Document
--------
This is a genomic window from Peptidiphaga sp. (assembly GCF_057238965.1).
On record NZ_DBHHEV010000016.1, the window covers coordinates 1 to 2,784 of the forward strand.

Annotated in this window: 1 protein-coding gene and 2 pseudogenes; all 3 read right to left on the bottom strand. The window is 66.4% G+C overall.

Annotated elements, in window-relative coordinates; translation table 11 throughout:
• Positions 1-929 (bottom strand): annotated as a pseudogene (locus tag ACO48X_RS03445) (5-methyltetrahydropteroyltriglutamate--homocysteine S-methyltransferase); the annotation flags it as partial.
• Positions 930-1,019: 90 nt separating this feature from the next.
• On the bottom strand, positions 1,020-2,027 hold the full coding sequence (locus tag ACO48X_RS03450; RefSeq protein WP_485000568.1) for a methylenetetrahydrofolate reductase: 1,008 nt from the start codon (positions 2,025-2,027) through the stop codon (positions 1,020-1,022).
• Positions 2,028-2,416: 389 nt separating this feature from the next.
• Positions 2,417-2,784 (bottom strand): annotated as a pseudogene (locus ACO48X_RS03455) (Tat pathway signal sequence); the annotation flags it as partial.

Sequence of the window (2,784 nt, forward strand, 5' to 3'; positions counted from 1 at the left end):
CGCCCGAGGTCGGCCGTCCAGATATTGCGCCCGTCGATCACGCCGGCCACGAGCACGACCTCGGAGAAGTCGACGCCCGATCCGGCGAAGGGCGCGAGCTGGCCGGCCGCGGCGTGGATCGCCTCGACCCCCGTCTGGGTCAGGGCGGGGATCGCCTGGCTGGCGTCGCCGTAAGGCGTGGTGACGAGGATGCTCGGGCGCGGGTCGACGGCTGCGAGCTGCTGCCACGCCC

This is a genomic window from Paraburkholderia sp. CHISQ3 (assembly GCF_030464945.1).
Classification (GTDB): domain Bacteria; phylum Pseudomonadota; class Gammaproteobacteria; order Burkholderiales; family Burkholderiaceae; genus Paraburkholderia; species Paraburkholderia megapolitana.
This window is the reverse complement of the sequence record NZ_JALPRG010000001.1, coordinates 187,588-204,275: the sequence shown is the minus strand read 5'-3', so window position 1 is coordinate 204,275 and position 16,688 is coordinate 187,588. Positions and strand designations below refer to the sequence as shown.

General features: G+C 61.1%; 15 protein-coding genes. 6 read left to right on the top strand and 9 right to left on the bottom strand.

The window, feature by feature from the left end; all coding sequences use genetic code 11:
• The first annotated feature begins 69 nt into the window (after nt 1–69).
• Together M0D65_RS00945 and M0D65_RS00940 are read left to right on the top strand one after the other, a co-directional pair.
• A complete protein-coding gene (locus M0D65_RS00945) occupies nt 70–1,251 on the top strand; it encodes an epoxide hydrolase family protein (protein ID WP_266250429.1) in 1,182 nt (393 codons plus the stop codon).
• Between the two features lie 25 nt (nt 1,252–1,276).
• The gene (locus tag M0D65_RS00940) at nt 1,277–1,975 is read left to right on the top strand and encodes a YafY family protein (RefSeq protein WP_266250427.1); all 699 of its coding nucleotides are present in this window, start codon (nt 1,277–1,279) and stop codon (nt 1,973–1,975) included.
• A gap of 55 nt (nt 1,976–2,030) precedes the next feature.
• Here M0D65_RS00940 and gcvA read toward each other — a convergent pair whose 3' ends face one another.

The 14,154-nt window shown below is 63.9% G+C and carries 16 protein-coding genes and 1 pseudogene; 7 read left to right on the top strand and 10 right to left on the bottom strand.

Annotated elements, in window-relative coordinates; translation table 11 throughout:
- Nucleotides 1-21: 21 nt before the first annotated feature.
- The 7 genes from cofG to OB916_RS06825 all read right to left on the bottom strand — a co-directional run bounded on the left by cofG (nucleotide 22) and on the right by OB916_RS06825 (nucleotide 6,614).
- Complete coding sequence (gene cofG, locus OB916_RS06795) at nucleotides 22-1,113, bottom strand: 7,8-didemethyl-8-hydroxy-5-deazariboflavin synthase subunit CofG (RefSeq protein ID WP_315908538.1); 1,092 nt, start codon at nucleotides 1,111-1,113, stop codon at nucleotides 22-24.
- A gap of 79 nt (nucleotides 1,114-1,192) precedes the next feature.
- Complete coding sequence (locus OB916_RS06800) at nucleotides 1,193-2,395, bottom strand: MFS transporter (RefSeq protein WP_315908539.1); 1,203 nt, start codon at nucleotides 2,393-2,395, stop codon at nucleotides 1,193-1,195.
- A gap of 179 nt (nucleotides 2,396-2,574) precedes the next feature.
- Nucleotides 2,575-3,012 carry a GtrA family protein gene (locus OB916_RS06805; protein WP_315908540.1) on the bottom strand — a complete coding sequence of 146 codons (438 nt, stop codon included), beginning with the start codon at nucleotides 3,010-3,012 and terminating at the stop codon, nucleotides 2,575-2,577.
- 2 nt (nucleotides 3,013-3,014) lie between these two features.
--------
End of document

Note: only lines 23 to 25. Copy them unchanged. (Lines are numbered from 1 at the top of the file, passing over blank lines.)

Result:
• Here M0D65_RS00940 and gcvA read toward each other — a convergent pair whose 3' ends face one another.

The 14,154-nt window shown below is 63.9% G+C and carries 16 protein-coding genes and 1 pseudogene; 7 read left to right on the top strand and 10 right to left on the bottom strand.

Annotated elements, in window-relative coordinates; translation table 11 throughout: